A Culex univittatus under magnification, one of the arbovirus vectors in South Africa.
Loki Snyman, Durban Natural Science Museum
Finally, after a long waiting period, punctuated by administrative rushing, the NSFC-sponsored -80˚C ultra-low freezer arrived at the Durban Natural Science Museum (DNSM) Research Centre. You may have heard of ultra-low freezers in the news lately as they keep vaccines very cool. At the DNSM it is not vaccines that will fill the freezer, but mosquitoes. It is also not the mosquitoes that requires preservation, but another smaller foe hiding within the mosquitoes – viruses…
The entomology department of DNSM started a mosquito surveillance programme in Durban and has been steadily collecting mosquitoes in parks and reserves throughout the metro. The surveillance programme is a multi-institutional collaboration looking at the diversity of mosquitoes in various habitats and the pathogens they might be transmitting to unsuspecting animals and humans. Since August last year we have identified close to 3000 mosquitoes and at least 130 specimens comprising 25 species, all with subsamples for molecular work, have been formally incorporated into the DNSM collection. There are some additional specimens awaiting identification confirmation from experts elsewhere in South Africa which will be incorporated in due time.
Durban is situated in the eastern tropical corridor of South Africa, meaning that it not only has wonderful beach days, but a rich diversity of bloodsucking arthropods, and with them comes an array of tropical diseases, including parasites, worms and viruses. For this reason, mosquitoes are not really loved by humans and mosquito specific traps, especially when using dry ice as lures, ensures the collection of more mosquitoes than needed for museum collections. The rest can then be used to look for the pathogens they might harbour. While detecting some of these pathogens might require only a microscope and a needle or two, other pathogens require a cold chain and very secure laboratories.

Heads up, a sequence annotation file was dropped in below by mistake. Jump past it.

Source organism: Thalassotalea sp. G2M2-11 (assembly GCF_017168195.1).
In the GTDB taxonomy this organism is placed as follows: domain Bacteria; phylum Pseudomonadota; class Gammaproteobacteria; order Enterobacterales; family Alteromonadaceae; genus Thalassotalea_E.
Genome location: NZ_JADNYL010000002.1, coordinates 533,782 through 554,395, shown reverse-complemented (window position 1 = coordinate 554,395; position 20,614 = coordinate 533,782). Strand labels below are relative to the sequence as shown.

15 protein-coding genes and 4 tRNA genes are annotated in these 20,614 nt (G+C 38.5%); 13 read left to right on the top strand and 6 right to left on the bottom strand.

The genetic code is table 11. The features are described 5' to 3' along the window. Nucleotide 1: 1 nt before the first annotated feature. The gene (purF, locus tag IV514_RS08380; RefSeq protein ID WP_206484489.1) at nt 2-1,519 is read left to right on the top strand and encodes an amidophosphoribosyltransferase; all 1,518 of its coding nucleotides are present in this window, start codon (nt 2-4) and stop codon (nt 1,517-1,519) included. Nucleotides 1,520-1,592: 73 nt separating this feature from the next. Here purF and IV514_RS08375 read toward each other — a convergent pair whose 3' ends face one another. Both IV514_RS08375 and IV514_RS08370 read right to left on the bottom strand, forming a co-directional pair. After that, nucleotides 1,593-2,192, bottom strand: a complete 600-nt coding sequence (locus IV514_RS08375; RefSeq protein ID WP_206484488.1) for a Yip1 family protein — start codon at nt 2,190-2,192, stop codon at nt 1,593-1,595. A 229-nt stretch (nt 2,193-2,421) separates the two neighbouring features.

Detection of viruses requires exactly that. To increase the chances of the detection and subsequent identification of arthropod-borne viruses, or arboviruses for short, the mosquitoes need to be freeze-killed then identified and sorted on ice-blocks – these are also kept super cool – then stored at -80˚C until shipment (with appropriate Section 20 permits in place of course…) to a facility with laboratories capable of processing the mosquitoes. The ultra-low freezer has thus enabled DNSM to collaborate with Professor Felicity Burt at University of the Free State, who specialises in looking for such arboviruses. Thanks NSCF!